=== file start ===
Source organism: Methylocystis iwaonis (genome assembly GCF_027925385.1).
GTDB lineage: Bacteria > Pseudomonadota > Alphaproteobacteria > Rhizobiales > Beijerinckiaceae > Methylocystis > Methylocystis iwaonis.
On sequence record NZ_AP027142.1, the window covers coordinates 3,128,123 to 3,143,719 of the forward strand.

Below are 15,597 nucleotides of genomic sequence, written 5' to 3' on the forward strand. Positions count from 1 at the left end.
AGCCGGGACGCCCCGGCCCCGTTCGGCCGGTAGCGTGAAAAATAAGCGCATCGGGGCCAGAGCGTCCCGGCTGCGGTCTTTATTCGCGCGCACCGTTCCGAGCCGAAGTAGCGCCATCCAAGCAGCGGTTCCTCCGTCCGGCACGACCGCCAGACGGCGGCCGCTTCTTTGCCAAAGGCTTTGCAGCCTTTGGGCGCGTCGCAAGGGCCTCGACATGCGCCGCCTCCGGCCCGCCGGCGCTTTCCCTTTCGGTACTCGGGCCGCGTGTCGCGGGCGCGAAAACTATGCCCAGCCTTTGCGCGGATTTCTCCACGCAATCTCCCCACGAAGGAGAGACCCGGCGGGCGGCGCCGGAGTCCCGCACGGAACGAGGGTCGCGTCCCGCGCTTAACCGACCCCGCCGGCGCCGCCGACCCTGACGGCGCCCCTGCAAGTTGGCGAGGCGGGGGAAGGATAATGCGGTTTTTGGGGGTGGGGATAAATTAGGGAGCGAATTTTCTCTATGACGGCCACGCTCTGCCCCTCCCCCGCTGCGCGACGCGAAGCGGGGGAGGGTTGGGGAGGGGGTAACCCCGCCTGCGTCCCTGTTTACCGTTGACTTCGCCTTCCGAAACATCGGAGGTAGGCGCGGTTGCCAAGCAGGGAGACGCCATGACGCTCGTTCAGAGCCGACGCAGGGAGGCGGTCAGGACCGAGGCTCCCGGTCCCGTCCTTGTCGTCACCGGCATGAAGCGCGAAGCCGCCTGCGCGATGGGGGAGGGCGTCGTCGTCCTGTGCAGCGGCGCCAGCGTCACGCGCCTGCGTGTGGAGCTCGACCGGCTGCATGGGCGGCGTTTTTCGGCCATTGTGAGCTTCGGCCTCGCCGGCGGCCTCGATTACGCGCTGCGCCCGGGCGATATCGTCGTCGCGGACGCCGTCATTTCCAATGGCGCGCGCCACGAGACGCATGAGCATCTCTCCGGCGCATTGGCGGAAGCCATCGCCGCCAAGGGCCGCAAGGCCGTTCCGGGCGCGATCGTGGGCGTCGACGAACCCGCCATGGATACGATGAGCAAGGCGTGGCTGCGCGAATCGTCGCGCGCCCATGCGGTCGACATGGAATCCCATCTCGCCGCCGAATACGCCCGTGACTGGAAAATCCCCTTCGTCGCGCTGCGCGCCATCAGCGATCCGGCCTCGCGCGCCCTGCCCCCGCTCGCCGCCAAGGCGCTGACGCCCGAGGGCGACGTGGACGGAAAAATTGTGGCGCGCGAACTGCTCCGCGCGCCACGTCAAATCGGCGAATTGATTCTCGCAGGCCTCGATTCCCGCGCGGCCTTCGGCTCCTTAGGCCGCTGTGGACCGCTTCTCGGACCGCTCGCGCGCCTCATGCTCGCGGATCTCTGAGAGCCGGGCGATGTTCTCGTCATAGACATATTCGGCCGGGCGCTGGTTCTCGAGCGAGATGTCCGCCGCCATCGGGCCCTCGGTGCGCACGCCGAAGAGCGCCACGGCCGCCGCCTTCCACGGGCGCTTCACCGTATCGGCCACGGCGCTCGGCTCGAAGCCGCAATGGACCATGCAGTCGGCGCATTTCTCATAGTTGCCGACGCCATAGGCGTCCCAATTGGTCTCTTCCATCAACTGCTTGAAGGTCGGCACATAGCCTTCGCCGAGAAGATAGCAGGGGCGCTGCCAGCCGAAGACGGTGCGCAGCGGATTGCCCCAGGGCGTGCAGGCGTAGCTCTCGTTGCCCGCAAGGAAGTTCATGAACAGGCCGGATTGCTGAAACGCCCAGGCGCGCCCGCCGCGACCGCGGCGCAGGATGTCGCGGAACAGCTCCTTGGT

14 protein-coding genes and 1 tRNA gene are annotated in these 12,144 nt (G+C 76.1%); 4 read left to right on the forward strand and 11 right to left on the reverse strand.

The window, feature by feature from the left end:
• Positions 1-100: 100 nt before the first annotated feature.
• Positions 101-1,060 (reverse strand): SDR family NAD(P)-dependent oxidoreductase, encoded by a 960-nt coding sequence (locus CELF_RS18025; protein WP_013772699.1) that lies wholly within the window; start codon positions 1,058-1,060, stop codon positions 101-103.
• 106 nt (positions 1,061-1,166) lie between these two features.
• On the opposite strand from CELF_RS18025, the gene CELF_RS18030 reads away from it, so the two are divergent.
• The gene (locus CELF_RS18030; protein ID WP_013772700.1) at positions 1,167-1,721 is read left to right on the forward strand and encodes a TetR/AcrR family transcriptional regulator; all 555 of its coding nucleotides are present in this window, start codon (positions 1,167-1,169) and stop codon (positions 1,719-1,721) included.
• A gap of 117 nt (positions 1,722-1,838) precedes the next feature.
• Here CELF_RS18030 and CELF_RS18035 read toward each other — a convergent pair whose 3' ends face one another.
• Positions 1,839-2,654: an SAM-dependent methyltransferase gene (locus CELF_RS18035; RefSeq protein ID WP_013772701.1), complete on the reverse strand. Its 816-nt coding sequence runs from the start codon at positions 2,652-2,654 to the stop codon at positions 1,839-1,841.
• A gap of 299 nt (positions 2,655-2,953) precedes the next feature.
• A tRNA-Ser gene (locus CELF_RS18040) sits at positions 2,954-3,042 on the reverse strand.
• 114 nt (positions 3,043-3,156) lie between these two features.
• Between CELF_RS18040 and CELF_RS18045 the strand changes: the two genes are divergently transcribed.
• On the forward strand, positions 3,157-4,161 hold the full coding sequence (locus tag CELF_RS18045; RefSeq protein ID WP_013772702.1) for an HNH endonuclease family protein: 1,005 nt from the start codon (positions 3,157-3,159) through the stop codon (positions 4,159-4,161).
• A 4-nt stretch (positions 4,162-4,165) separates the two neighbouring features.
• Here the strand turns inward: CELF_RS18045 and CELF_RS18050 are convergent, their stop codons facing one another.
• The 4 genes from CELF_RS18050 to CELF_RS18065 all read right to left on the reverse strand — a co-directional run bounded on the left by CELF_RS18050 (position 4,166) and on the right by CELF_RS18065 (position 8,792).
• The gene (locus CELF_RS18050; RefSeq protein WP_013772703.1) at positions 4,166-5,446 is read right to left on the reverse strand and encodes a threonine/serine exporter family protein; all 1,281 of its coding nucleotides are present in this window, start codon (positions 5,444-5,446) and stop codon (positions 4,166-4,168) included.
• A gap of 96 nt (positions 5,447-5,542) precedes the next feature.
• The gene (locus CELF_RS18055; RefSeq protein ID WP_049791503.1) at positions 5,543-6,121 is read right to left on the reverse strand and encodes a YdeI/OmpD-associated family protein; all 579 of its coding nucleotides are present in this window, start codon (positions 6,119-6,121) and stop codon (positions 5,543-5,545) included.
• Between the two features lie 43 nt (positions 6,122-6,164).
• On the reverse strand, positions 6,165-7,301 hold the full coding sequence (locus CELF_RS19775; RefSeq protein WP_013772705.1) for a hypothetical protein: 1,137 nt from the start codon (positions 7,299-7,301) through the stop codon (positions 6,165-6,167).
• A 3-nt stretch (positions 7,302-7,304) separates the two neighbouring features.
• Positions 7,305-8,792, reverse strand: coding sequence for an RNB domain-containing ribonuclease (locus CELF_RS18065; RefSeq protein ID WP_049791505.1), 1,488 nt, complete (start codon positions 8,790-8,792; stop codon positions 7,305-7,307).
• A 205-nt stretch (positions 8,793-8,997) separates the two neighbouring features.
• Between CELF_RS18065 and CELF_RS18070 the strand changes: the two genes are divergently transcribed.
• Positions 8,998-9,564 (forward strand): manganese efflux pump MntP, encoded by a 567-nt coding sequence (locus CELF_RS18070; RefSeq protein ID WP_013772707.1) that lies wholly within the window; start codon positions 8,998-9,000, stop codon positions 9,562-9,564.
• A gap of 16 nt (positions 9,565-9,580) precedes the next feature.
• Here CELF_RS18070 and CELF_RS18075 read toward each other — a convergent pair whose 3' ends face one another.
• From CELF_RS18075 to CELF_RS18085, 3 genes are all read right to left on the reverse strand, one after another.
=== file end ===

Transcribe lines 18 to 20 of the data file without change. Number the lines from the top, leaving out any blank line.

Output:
• 114 nt (positions 3,043-3,156) lie between these two features.
• Between CELF_RS18040 and CELF_RS18045 the strand changes: the two genes are divergently transcribed.
• On the forward strand, positions 3,157-4,161 hold the full coding sequence (locus tag CELF_RS18045; RefSeq protein ID WP_013772702.1) for an HNH endonuclease family protein: 1,005 nt from the start codon (positions 3,157-3,159) through the stop codon (positions 4,159-4,161).